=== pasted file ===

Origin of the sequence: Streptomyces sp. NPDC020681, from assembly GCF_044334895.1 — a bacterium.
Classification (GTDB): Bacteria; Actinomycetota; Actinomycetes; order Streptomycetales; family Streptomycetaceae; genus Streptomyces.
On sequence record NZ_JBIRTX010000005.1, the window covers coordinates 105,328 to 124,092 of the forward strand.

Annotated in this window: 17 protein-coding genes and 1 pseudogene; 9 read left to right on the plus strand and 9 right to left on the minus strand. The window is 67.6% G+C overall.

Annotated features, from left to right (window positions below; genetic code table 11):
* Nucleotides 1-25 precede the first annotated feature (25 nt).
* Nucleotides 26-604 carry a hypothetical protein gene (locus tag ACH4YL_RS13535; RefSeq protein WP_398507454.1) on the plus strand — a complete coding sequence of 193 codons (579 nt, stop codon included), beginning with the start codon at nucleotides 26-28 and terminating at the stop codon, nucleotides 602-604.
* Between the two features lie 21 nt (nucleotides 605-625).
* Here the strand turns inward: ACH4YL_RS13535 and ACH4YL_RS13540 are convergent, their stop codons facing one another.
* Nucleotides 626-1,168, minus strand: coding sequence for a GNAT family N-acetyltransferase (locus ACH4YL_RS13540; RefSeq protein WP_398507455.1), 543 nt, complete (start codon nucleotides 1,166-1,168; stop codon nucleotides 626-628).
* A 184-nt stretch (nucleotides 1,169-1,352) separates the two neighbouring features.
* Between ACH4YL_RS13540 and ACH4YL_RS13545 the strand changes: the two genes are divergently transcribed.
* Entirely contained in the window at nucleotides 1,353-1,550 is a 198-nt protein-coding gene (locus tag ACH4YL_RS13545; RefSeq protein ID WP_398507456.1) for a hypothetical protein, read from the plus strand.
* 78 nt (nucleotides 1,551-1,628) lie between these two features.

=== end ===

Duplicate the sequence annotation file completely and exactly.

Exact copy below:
Origin of the sequence: Streptomyces sp. NPDC020681, from assembly GCF_044334895.1 — a bacterium.
Classification (GTDB): Bacteria; Actinomycetota; Actinomycetes; order Streptomycetales; family Streptomycetaceae; genus Streptomyces.
On sequence record NZ_JBIRTX010000005.1, the window covers coordinates 105,328 to 124,092 of the forward strand.

Annotated in this window: 17 protein-coding genes and 1 pseudogene; 9 read left to right on the plus strand and 9 right to left on the minus strand. The window is 67.6% G+C overall.

Annotated features, from left to right (window positions below; genetic code table 11):
* Nucleotides 1-25 precede the first annotated feature (25 nt).
* Nucleotides 26-604 carry a hypothetical protein gene (locus tag ACH4YL_RS13535; RefSeq protein WP_398507454.1) on the plus strand — a complete coding sequence of 193 codons (579 nt, stop codon included), beginning with the start codon at nucleotides 26-28 and terminating at the stop codon, nucleotides 602-604.
* Between the two features lie 21 nt (nucleotides 605-625).
* Here the strand turns inward: ACH4YL_RS13535 and ACH4YL_RS13540 are convergent, their stop codons facing one another.
* Nucleotides 626-1,168, minus strand: coding sequence for a GNAT family N-acetyltransferase (locus ACH4YL_RS13540; RefSeq protein WP_398507455.1), 543 nt, complete (start codon nucleotides 1,166-1,168; stop codon nucleotides 626-628).
* A 184-nt stretch (nucleotides 1,169-1,352) separates the two neighbouring features.
* Between ACH4YL_RS13540 and ACH4YL_RS13545 the strand changes: the two genes are divergently transcribed.
* Entirely contained in the window at nucleotides 1,353-1,550 is a 198-nt protein-coding gene (locus tag ACH4YL_RS13545; RefSeq protein ID WP_398507456.1) for a hypothetical protein, read from the plus strand.
* 78 nt (nucleotides 1,551-1,628) lie between these two features.